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The first Sunday after Labor Day marks National Grandparents Day in the U.S. – a day during which we honor grandparents and the roles they play in our lives and society. And while it’s also a special day that allows them to show their love for their grandchildren, most grandmothers and grandfathers do that day in and day out. 

Grandparents serve as the protectors of guidance to our societies as the elders embodied with wisdom, which is also an aim of this day to pass on the older generation’s knowledge to the younger. After years of trying to accomplish this day to honor and commemorate elders, National Grandparents Day was signed into law by former President Jimmy Carter in 1978. 

The preservation of the family remains paramount to all Americans, which is why when a relationship breaks down, we tend to turn to a known entity – our grandparents. In the Black community, this practice dates back to pre-colonial Africa and serves as the backbone of our strength and resilience.

In general, kinship care reduces stress, promotes stability and eases the transition from living with parents to a different yet familiar environment. Almost a quarter of children in foster care are Black, according to the Child Welfare Information Gateway, a federal service, and yet, Black children make up 14 percent of the U.S. population, according to the census. So, it would be accurate to say that “Black Grandparents Matter.”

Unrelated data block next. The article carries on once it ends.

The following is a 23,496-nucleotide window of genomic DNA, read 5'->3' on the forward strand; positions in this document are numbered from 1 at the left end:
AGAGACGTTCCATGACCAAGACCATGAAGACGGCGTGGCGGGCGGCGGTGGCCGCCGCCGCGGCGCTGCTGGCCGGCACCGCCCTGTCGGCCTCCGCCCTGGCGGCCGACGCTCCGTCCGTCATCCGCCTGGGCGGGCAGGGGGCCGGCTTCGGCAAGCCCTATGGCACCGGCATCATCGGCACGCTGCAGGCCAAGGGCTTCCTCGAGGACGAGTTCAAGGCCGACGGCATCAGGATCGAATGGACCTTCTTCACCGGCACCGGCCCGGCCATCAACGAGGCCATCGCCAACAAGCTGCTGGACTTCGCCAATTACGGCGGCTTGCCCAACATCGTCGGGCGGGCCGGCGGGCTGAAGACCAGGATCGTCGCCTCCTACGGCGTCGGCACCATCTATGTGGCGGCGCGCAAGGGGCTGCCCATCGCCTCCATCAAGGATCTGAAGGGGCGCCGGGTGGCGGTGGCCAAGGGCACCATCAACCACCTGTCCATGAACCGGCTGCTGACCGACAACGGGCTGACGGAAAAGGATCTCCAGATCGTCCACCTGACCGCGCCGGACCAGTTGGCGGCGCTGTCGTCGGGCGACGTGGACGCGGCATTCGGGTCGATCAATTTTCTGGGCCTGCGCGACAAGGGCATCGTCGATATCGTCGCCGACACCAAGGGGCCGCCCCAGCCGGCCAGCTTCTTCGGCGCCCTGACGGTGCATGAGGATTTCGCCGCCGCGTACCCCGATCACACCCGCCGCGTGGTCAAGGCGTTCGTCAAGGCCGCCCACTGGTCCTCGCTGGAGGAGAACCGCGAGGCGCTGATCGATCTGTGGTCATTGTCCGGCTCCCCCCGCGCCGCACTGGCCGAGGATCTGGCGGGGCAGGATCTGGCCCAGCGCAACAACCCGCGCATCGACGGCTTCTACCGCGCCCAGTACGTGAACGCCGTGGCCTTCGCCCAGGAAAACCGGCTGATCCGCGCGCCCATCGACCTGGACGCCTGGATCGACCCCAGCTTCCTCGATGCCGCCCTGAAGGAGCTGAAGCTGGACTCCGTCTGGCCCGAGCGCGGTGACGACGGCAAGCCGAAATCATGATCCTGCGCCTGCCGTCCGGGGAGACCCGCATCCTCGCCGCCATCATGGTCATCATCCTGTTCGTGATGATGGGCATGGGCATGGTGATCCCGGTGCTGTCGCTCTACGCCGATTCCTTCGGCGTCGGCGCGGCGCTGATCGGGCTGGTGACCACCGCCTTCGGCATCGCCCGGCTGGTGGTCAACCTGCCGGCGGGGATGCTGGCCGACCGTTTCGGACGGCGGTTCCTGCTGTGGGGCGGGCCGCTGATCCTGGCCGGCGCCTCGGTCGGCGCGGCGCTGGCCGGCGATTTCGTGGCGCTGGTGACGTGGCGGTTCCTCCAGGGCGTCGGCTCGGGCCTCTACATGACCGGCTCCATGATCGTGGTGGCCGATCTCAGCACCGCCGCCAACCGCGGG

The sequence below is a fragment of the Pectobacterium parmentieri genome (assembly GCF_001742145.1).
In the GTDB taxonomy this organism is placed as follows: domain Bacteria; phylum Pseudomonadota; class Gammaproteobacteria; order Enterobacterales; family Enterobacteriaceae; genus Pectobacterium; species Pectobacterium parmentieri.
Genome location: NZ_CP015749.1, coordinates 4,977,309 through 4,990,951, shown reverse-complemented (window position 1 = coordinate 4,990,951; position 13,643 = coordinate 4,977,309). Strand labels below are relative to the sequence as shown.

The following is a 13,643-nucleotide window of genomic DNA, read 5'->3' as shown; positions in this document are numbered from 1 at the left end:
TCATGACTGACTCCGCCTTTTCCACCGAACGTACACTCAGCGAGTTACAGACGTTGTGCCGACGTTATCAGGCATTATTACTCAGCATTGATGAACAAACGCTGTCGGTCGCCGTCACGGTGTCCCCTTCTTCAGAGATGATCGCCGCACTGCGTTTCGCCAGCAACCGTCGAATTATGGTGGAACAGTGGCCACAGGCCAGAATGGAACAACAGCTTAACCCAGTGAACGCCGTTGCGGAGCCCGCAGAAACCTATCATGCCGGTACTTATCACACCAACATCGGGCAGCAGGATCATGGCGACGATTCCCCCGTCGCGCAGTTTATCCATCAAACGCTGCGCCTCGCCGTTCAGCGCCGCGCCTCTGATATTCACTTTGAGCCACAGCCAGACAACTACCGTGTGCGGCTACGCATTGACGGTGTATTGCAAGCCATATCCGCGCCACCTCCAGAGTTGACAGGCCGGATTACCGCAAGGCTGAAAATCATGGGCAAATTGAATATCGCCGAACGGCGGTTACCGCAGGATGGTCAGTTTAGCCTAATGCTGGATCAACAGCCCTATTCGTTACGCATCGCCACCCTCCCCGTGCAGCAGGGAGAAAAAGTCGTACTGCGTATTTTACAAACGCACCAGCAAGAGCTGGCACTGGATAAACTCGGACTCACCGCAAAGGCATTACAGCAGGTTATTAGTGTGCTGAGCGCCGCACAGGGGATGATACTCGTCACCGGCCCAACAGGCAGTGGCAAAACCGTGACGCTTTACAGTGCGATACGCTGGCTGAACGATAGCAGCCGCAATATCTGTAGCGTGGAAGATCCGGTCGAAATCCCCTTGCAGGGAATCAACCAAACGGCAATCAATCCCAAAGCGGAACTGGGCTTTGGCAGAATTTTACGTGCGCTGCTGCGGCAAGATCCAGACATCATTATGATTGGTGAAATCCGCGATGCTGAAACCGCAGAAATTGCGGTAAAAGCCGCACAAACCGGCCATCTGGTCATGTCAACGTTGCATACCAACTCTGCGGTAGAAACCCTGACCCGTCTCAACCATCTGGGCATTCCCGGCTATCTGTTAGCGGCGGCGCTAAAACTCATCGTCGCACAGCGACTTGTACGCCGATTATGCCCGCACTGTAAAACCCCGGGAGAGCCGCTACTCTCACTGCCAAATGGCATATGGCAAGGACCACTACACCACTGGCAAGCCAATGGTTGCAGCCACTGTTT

Even if you missed the national observance, it’s not too late to show how much you appreciate grandparents. Giving them a gift or a care, spending some quality time with them or taking them out to lunch or dinner are great ideas. If you don’t have grandparents, why not consider volunteering at a nursing home for the day. Whatever idea or activity you come up with will surely warm the hearts and be appreciated in the eyes of the elderly. Let us all be reminded and give thanks to the special grandparents and elderly in our communities and the great wisdom and love they have to share.

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